My main concept for this project was Irony. I wanted the audience to discover the real me by themselves through these pieces. For all of the four panels, I had use a ‘base’ as the background and ‘cut-off’ sections to the typography itself to symbolise that there were more than just that.
Continue reading [2D II] Final : Project 1 Typographic Potrait
- The ‘end-result’ or ‘residue’
- If you leave or give the object some time, it will get more worse
I had tried to relate it to life by saying that if you see someone being left along for so long, approach him and lend him a hand before it gets too late. People like that tend to suffer by themselves.
Continue reading Project 1 : Process 1.1
The art and technique of arranging type.
Typography is always surprising us with its various type of treatment and styles. Firstly, I wanted to know the different styles of typography that people had done so I can explore more and be experimental.
I divided them into 3 kinds; 2D typography, 3D typography and handmade typography.
- 2D Typography
Starting from the basic 2D are clean and flat typography where there are several methods and mediums we can use to explore. The mediums used are more traditional such as pen, pencil and ink.Below is an example of hand-lettering done by Ged Palmer, a British designer who specialises in custom lettering.
Brush-lettering can also be used to experiment the different colours, flow and translucent effect it gives. Depending on the type of brush you use, you can get different results as shown in the example below by Drew Europeo.A more intricate and tedious method is block-printing, something like linocut, where you need to carve the design out onto material like wood or linoleum, spread ink on it and press it onto paper. The example below is created by Derrick Castle, where he quoted;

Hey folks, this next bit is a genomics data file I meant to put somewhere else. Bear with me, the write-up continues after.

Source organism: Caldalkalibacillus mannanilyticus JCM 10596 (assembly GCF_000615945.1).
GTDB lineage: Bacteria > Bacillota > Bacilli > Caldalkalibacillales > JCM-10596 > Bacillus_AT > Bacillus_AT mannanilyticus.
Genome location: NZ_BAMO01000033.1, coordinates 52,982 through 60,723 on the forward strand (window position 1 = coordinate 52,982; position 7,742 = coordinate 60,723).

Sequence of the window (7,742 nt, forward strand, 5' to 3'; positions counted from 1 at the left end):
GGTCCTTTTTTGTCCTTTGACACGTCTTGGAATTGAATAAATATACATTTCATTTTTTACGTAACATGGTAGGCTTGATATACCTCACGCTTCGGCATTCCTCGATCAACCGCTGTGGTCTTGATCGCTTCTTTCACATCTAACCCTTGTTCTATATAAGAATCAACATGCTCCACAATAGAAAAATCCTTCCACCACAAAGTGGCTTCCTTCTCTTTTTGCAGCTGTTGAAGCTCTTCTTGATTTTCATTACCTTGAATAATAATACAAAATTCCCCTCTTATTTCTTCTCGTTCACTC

“The hand-crafted nature of block printing, with all its imperfections, gives each print so much character”
Another method is by using digital softwares like Adobe Photoshop or Illustrator. These ‘Text in Shapes’ is a technique where you arrange the type to form images or shapes. It depends on the treatment you applied such as colour, distortion, size and rotation.
- 3D Typography
This is something that we see a lot recently and it does not seem to die down either. 3D typography can be created using 3D editing software like Maya and Cinema 4D to create rendered shapes and make them look like real-life objects.Adobe Photoshop and Illustrator can also be used where it has a softer and artistic/illustrated look. Below are some examples done by Chris Labrooy and Peter Tarka.Actually, perspective typography can be considered as 2D as it is drawn flat on paper. However, it appears 3D because of the perspective aspect that the artist has applied.
- Handmade Typography
Food typography is one of the most common handmade typography where the artist used food objects to emphasise more on that type. They effectively draw people’s attention due to their vibrant colours and interesting character. People tend to have a closer look on these works to inspect more on every details.Everyday objects can also be used to creatively apply on the types such as the work below done by Morfina Studio where yellow, red and orange-tipped pencils were used.Lastly is a larger scale of typography which involves space and environment. These are usually seen as signages.I was mentioning in class how the ‘Grow’ and Number signages might take time to grow out as they used plants to create the type and Joy highlighted to me that ‘Time’ can be an interesting subject to work on.I was intrigued by the ‘Time’ topic and chose to make more research on that. It would be interesting and meaningful if I can create something to show that we can speed up and slow down time to fit our needs (as if time is an illusion).